A new Constellation Brands brewery to be built in the Mexican state of Veracruz, announced after a dispute over water stymied plans for a plant on the northern border, could spark $2.6 billion (€2.3 billion) in investment, a government official said.
The plant in the Gulf coast state is part of a previously announced $5 billion to $5.5 billion investment in Mexico through 2026 by the US maker of beer, wine and spirits.
Constellation Brands plans to initially invest $1.3 billion in the brewery, Enrique Nachon, Veracruz's economic and port development minister, said in an interview earlier this week.
Veracruz hopes the company could double that sum, by either upping production once the plant is completed or investing locally in bottling and infrastructure to export goods, Nachon added.
"We're pushing for both these investments to stay in Veracruz, that is, $2.6 billion through 2026," he told Reuters, adding that the state government has been in regular contact with the company.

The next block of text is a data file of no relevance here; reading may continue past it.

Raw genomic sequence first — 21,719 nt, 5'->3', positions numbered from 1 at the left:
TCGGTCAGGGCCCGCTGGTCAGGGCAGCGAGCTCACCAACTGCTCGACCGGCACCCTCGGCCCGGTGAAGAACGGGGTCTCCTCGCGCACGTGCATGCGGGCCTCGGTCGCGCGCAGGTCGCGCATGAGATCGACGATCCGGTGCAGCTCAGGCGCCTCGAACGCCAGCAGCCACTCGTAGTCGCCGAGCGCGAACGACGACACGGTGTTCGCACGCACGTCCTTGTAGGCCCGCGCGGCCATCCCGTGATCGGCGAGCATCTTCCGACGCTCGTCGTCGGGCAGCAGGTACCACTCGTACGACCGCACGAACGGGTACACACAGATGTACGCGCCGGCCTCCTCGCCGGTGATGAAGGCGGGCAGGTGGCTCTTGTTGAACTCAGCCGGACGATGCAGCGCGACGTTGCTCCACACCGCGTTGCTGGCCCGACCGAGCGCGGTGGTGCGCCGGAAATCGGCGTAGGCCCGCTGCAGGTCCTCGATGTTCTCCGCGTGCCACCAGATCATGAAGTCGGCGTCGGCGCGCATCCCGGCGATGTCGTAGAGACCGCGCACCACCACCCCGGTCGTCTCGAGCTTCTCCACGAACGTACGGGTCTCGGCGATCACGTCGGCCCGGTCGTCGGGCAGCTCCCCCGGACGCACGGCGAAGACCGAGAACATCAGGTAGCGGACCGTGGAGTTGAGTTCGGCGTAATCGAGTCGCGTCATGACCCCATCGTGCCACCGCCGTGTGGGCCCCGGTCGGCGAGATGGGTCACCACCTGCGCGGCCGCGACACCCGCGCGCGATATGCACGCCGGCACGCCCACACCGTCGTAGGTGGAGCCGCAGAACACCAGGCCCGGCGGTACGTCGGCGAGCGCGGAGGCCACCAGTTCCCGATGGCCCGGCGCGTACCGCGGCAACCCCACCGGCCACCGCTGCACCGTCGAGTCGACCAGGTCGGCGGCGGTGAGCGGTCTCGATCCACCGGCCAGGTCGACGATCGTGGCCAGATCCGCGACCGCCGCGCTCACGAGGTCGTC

The brewery's construction will employ up to 2,000 directly and 12,000 indirectly. Once operating, the plant will create up to 750 jobs directly and 4,000 indirectly, Nachon said.
"We continue to work with federal and state government officials in Mexico on plans for a new brewery in ... Veracruz, where the government is trying to drive investment, in a suitable location with ample supply of water and a capable workforce," Constellation said in an email.
Constellation had previously spent around $666 million constructing a brewery in the arid state of Baja California. It was called off after residents concerned about water use rejected it in a referendum encouraged by President Andres Manuel Lopez Obrador.
Nachon did not confirm previous comments by a government official that the new plant would be built by one of Veracruz's central rivers, the Rio Papaloapan.
He said the plant will use underground water sources, and that Constellation has so far looked at 27 plots of land.
The brewery's exact location would be revealed in a joint announcement from Constellation Brands and Lopez Obrador, Nachon said.